Cuff Links

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Larter & Sons Celtic Designed 14K Two Tone Cuff Links c.1920.
Photo Courtesy of Lang Antiques.

Cuff links are a decorative double button device used to connect the sides of a shirt cuff. The buttons can be connected with bars or chains, or may be one sided with a levered mechanism.

Historically men have worn shirts as a sort of protective garment to provide a buffer between the skin and outer clothing. Following the Middle Ages shirts began to take on decorative features such as ruffles and fancy embroidery. Ruffles at the edge of sleeves eventually morphed into shirt cuffs. These cuffs or wristbands were often tied closed by the use of a thread or ribbon. As men adopted fancy buttons on their coats and shirt fronts they came to the realization that they could also display these fancy buttons on their shirt sleeves. Gradually pairs of these buttons linked together began to appear on shirt cuffs. Referred to as sleeve buttons or in French as bouton de manchette they didn't catch on immediately but evolved gradually as the wrist ruffles disappeared near the conclusion of the eighteenth century.

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Shirt Cuff Styles.

Eighteenth century sleeve buttons reflected the jewelry styles of the times. Painted portrait miniatures, paste gems, cut crystals and other signature Georgian styles turned up as sleeve buttons. Somewhere around 1850 the modern shirt cuff, similar to the ones still in fashion today, came into being. A three inch band of cloth, give or take and inch, was attached to the end of the sleeve and fastened with a button or pair of sleeve buttons, sometimes referred to as a barrel cuff. French cuffs - the cuff folded double - also made their appearance at this time. These cuffs and collars were generally starched and very stiff. Searching for a closure that could be inserted easily into these overly stiff cuffs, chain link fasteners became the solution. These link fasteners were popularly known as cuff links. Other variations such as the dumbbell and the lever back cuff link were also popular.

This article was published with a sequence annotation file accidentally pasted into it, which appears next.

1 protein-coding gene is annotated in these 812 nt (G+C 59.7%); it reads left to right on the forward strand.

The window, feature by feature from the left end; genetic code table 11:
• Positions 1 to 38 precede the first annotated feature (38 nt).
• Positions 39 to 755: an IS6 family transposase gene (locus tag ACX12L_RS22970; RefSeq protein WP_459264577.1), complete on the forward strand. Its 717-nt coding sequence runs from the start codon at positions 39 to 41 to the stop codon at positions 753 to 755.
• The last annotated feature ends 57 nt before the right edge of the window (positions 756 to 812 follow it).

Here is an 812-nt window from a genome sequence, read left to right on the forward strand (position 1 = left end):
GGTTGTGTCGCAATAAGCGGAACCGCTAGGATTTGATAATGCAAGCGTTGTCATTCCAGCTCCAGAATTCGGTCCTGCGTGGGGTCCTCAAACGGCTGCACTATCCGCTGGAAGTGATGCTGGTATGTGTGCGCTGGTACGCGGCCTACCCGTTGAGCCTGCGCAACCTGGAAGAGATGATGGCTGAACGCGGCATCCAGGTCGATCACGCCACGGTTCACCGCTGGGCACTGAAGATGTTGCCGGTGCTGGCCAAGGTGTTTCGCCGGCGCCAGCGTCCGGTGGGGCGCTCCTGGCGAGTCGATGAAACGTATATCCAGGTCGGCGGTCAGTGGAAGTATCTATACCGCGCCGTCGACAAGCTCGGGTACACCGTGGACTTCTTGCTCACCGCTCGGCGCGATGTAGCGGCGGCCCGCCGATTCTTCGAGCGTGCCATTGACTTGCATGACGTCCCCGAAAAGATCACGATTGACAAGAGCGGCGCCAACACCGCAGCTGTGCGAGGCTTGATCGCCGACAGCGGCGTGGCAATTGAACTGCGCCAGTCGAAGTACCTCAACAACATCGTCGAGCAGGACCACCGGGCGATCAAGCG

The overall mechanization of the jewelry business provided the opportunity to mass produce cuff links creating a market for them at all socio-economic levels. From that point on cuff links were worn by everyone regardless of status or sex. Women adopted the style with a vengeance. Worn not only by women in the workplace but by gentlewomen of leisure as well. This was a time when fashion trends spread quickly both through the print media as well as by the now very mobile traveling public and cuff links were no exception.

Cuff Links can be found in every style and every jewelry period from Georgian through contemporary. Victorian men were very conservative in their choice of cuff links, wearing precious stones sparingly and only on very formal occasions. Arts & Crafts, Art Nouveau and Edwardian cuff links mirrored the aesthetic of the period. By the Edwardian period the taboo on precious stones in men's cuff links was lifted and formal attire was ablaze with gemstones. The post war Art Deco period fashion was alive with glittering precious stones set into all manner of cuff links along side sporting motifs and other whimsical designs. At the same time, the relaxation in formal dress with more casual less starched clothes for day wear began a trend for plain sewn-on buttons for shirt cuffs and relegated the fancy cuff links to evening wear. The Depression and World War II diminished the fashion further. Following the war cuff links in more tailored styles enjoyed a resurgence until the 1960s when casual attire once again quashed the need for cuff links. While still available today, and fashionable for evening wear, cuff links have never again reached the level of desirability that they enjoyed at the turn of the twentieth century.

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Victorian Diamond, 14K Yellow Gold Dumbbell Style Cuff Links.
Photo Courtesy of Lang Antiques.

Cuff Link Slideshow


  • Gere, Charlotte and Rudoe, Judy. Jewellery in the Age of Queen Victoria: A Mirror to the World: London, The British Museum Press, 2010.
  • Jonas, Susan and Nissenson, Marilyn. Cuff Links. New York, NY, Harry N. Abrams, Inc., 1991.